The Best Networking Advice for Women

Studies show women face different career obstacles than men, which means they need other ways to build networking connections. These are our top tips.

Published: Feb 2, 2020

Women hear the advice ad nauseam: to land a good job and advance in your career, you have to network. After all, 70% of people end up in their positions because of networking. But what you may not know is that networking isn't one size fits all, especially when it comes to gender.

While men and women share some similarities in how they build successful networks, recent studies show there are important differences that can affect a person's networking success. Women in the workplace face roadblocks that men don't encounter, such as how to make a lasting impression in a male-dominated industry. Not to mention the fact that basic networking structures tend to be biased toward men, because they've been at it longer over the span of humankind.

Women with a close circle of friends found jobs that were 2.5 times higher in authority and pay.

Indeed, a recent study from Northwestern University and the University of Notre Dame that analyzed job placement data along with networks for graduates of an MBA program found that the most significant factor for men was how many highly connected people they had relationships with.

For women, the most successful ones had a close circle of female colleagues, in addition to being connected to influencers. "For women, just networking isn't enough," says Yang Yang, a research assistant professor at Northwestern who was a co-author of the study. "You have to be smarter and more efficient than men." Below, some advice on how women can lean into networking.

Networking Tip #1: Quality is better than quantity for women.

For both men and women, research shows the size of a network doesn't matter. So instead of focusing on how many contacts you have, our advice is to drill down on making connections with people who may be able to propel you forward. What that often means is getting into a well-connected person's circle, which will provide access to a wider variety of people. So, regardless of gender, identify and reach out to connections who are linked to multiple networks.

Networking Tip #2: Nurture a close circle of women friends.

Because women encounter stumbling blocks that men don't in their trajectory upward, the research revealed they need an extra network. Specifically, women who fare better in the job market have a close circle of female contacts who presumably share hard-to-unearth intelligence. "Women need information they can't get from men," Yang says. Indeed, women with such circles found jobs that were 2.5 times higher in authority and pay.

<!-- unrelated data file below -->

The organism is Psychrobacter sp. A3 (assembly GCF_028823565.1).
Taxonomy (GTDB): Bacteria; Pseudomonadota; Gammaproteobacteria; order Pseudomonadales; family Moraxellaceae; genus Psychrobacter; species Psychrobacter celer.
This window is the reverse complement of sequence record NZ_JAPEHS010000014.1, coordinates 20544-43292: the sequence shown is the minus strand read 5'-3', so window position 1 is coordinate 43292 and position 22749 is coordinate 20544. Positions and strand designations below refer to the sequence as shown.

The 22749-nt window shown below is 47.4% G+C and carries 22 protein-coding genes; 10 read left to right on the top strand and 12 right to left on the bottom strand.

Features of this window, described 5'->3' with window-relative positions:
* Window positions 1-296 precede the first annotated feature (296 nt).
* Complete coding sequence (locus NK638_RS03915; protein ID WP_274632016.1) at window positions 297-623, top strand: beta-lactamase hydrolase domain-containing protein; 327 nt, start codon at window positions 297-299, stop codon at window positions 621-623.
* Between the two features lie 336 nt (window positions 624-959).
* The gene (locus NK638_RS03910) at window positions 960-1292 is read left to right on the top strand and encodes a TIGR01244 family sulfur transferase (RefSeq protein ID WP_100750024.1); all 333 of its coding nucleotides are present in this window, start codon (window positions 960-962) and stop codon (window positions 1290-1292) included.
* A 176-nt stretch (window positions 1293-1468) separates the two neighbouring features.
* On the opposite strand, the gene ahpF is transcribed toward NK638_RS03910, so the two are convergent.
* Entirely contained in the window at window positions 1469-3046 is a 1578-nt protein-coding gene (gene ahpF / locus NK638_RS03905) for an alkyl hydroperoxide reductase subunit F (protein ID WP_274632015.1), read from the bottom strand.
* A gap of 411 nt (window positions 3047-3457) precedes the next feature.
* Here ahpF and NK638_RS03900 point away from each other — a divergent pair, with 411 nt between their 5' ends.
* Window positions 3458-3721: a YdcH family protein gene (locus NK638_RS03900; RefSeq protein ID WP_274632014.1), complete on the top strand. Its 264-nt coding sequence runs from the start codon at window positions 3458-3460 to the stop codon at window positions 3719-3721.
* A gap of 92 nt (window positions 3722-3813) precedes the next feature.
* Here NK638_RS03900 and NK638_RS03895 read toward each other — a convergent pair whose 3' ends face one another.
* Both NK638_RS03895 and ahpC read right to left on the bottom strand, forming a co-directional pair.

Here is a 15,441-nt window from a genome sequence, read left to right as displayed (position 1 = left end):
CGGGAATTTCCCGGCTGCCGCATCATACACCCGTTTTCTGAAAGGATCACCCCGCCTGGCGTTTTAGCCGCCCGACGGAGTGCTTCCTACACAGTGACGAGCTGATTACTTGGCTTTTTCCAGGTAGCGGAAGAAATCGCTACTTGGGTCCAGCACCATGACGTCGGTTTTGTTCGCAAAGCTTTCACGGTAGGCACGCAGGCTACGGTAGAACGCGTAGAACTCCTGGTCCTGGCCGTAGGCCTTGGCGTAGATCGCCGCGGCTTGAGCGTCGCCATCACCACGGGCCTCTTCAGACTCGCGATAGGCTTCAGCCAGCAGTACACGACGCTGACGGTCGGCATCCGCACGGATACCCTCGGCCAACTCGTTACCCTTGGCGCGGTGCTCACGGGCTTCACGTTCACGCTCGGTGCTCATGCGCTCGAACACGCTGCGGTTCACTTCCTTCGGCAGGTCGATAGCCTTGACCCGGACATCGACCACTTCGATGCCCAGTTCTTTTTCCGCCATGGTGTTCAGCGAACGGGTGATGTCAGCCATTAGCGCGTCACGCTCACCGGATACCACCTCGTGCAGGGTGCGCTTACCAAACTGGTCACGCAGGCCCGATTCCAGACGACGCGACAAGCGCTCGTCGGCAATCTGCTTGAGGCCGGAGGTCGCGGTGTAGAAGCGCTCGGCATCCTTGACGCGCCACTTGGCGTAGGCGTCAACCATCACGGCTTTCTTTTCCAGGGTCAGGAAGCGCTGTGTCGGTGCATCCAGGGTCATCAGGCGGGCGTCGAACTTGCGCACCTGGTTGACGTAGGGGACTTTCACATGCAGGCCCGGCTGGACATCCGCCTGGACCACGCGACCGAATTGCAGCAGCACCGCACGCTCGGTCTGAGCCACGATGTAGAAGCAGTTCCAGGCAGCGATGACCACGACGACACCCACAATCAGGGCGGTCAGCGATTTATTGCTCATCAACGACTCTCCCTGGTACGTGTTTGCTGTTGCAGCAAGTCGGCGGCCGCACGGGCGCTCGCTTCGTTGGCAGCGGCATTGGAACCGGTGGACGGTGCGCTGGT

As for women who lacked that small circle? They did the worst. But there's a caveat: if the connections in a woman's inner circle were too homogenous (i.e., redundant), she didn't perform as well-perhaps because instead of getting various opinions, the same perspective was given over and over again.

An inner circle can also provide support for women. "Having a close inner circle is important for psychological well-being," says Karen Huang, a senior manager in leadership assessment at Korn Ferry. "It can have a real emotional benefit."

Networking tip #3: Be the organizer.

With diversity in mind, one of the best pieces of networking advice for women is to organize small affinity groups within your company and outside of it, so that you can discover new connections. "People who are disadvantaged in the job market need a network of peers they can turn to," says Priscilla Claman, who heads the Boston-based career coaching firm Career Strategies Inc.

A healthcare attorney, for example, recently organized a small circle for female lawyers, economists, and others focused on healthcare policy that meets monthly to discuss the challenges they face in their careers.

Often these types of get-togethers can turn into what Jason Levin, a career and outplacement coach at Ready, Set, Launch in Washington, DC, calls "reciprocity circles"--gatherings in which trust is built among members who feel comfortable opening up about problems and offering advice. "I don't think men have things like that," Levin says.

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